Note that in Malaysia, certain crimes are punishable by caning. You can be caned for rape, vandalism, illegal entry, bribery, overstaying your visa and certain other offences. This is not a slap on the wrist! The blows with the thick rattan cane are very painful, it will take some time to heal and will probably leave a permanent scar. This technique is also used in Singapore.

Credit card fraud is a growing problem in this country, especially if you order from an online shop while you are there. Only use credit cards in reputable shops. If you are unsure about the reputation of a particular shop or service, there are several services that can help identify scams and frauds, such as Trustedcompany.com for any online service you want to use.

Never bring any recreational drugs into Malaysia, even as a transit passenger. Possession of even minimal amounts can result in a mandatory death sentence.

Traffic safety in Malaysia

Drunk driving is a serious offence and alcohol tests by the police are common. You should definitely not offer bribes – if found guilty you can be sentenced to up to 20 years in prison! Anyone who tries to bribe officers can be arrested on the spot and locked in a cell overnight to be charged with the offence the next morning. If this happens on a Friday or the eve of public holidays, you will spend a few nights in jail as the courts are only open from Monday to Friday. Don’t let this deter you from asking for help – in general, Malaysian police are helpful to tourists. You should just accept whatever traffic summons you receive.

If you are on foot, be careful when crossing the road. Vehicles will often ignore pedestrian crossings (zebra crossings). However, reports of road bullying in accidents are still common. So if you are involved in an accident, be very careful when negotiating or dial 999 for help.

Stay healthy in Malaysia

Tap water is drinkable straight from the tap as it is treated, but even locals boil or filter it first to be on the safe side. When travelling, it is best to stick to bottled water, which is very cheap.

Ice in drinks can be made from tap water, but nowadays most restaurants and even street stalls use the cylindrical variety with a hollow tube in the middle, which is mass produced in ice factories and safer to consume.

Heat stroke is rare, but drink plenty of fluids, use a hat and sunscreen and shower often!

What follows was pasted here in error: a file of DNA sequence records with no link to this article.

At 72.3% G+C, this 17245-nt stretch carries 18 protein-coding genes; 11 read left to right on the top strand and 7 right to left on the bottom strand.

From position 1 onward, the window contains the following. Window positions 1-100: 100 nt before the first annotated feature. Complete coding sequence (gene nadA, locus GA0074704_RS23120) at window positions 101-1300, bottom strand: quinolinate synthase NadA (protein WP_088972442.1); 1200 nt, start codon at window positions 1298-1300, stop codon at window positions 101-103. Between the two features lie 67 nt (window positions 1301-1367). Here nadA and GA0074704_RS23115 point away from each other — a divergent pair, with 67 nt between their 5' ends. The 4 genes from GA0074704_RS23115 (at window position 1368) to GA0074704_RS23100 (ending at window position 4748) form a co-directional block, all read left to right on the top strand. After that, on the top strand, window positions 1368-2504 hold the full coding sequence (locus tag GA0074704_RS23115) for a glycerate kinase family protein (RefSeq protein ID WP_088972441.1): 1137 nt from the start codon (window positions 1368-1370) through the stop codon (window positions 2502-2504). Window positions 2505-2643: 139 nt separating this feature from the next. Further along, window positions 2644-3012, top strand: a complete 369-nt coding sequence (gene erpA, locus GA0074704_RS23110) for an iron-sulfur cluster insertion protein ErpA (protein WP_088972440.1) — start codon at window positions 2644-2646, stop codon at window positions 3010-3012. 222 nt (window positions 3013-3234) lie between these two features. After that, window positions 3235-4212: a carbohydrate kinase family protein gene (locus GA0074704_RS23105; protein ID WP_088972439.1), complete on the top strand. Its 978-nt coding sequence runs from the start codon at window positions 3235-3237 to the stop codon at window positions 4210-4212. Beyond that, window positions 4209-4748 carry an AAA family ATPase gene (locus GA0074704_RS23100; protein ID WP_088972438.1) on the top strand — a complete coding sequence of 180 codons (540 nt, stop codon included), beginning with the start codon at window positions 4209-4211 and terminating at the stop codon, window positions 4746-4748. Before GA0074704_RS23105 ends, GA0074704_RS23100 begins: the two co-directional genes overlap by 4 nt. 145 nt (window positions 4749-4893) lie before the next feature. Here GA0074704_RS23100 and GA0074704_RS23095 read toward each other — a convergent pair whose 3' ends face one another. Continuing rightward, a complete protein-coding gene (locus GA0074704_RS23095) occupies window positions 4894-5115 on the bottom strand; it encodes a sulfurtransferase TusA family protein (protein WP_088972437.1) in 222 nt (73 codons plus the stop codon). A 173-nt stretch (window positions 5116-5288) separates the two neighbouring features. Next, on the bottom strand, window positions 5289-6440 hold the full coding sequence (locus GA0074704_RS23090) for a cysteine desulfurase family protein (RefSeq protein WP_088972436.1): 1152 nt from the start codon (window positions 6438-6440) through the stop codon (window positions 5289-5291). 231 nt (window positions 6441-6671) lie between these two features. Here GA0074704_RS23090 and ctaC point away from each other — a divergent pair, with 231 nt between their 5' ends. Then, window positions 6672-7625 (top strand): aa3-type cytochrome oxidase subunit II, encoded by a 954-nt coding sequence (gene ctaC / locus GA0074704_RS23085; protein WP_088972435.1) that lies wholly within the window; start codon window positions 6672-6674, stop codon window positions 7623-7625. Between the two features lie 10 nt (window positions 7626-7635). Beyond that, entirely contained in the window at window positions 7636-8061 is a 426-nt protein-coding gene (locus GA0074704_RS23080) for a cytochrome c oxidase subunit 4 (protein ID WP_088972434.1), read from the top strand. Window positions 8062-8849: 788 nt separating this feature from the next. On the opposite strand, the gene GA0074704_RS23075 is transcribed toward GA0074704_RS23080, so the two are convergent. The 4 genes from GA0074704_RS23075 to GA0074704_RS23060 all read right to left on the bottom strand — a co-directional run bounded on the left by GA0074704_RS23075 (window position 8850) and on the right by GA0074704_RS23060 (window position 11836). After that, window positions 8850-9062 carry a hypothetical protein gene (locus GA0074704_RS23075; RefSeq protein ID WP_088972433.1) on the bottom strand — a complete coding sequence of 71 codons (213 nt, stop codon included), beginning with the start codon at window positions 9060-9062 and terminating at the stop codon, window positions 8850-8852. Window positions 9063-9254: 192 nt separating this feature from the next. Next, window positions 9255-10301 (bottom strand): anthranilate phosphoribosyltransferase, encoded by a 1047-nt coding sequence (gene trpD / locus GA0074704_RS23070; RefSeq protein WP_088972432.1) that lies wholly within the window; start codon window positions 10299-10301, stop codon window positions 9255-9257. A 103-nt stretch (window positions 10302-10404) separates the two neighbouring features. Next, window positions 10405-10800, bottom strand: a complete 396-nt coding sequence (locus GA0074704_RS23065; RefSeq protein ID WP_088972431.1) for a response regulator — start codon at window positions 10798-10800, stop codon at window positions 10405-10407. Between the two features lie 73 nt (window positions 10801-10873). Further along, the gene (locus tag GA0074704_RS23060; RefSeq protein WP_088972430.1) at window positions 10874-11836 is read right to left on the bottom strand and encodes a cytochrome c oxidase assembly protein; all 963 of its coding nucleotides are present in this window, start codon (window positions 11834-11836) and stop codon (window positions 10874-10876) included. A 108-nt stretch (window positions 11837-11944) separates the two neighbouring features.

Peninsular Malaysia is largely malaria-free, but there is a significant risk in Borneo, especially in the interior and rural areas. Dengue fever occurs throughout Malaysia in both urban and rural areas and can only be avoided by avoiding mosquito bites. The mosquito that transmits dengue fever feeds throughout the day and is most active at dawn and dusk. If you experience sudden fever with pain and lethargy, seek medical attention immediately. Aspirin and ibuprofen should not be used until dengue fever has been ruled out. Mosquito repellents (ubat nyamuk) are available everywhere. Be careful with mosquito coils, which can easily start fires: place them on a plate or other non-flammable surface and extinguish them before going to bed.

Haze caused by burning vegetation in neighbouring Indonesia can come and go without warning from May to August, so travellers with respiratory conditions should be prepared.

Most public washrooms charge a small fee (usually between RM0.20-RM2.00, mostly depending on the standard of the facilities), so have some change ready. If the condition of the sit-down toilets is questionable, use the squat toilets instead – both are usually available, and some believe the latter are more hygienic and (if you can get used to them) just as easy to use as sit-down toilets.

Peninsular Malaysia is largely earthquake-free as there are no fault lines nearby, although occasional tremors are felt when a major quake occurs in neighbouring Indonesia. In East Malaysia, on the other hand, especially in the area around Mount Kinabalu, earthquakes occasionally occur, most recently in 2015 with a fatal outcome. Typhoons also generally do not occur. However, flooding from torrential rains is common during the monsoon season from November to January, and landslides have been known to occur, especially on the east coast. Tsunamis are a rare occurrence, although Penang and some islands on the north of the west coast were affected by the infamous tsunami in 2004.

Government health facilities are cheap but good in the larger cities, but many visitors prefer to seek private medical care. The cost of private medical care can be high and travel insurance is a very good idea. The standard of medical care tends to drop sharply once you leave the big cities and travel to rural areas.

The HIV rate in Malaysia was 0.5% of the population in 2014.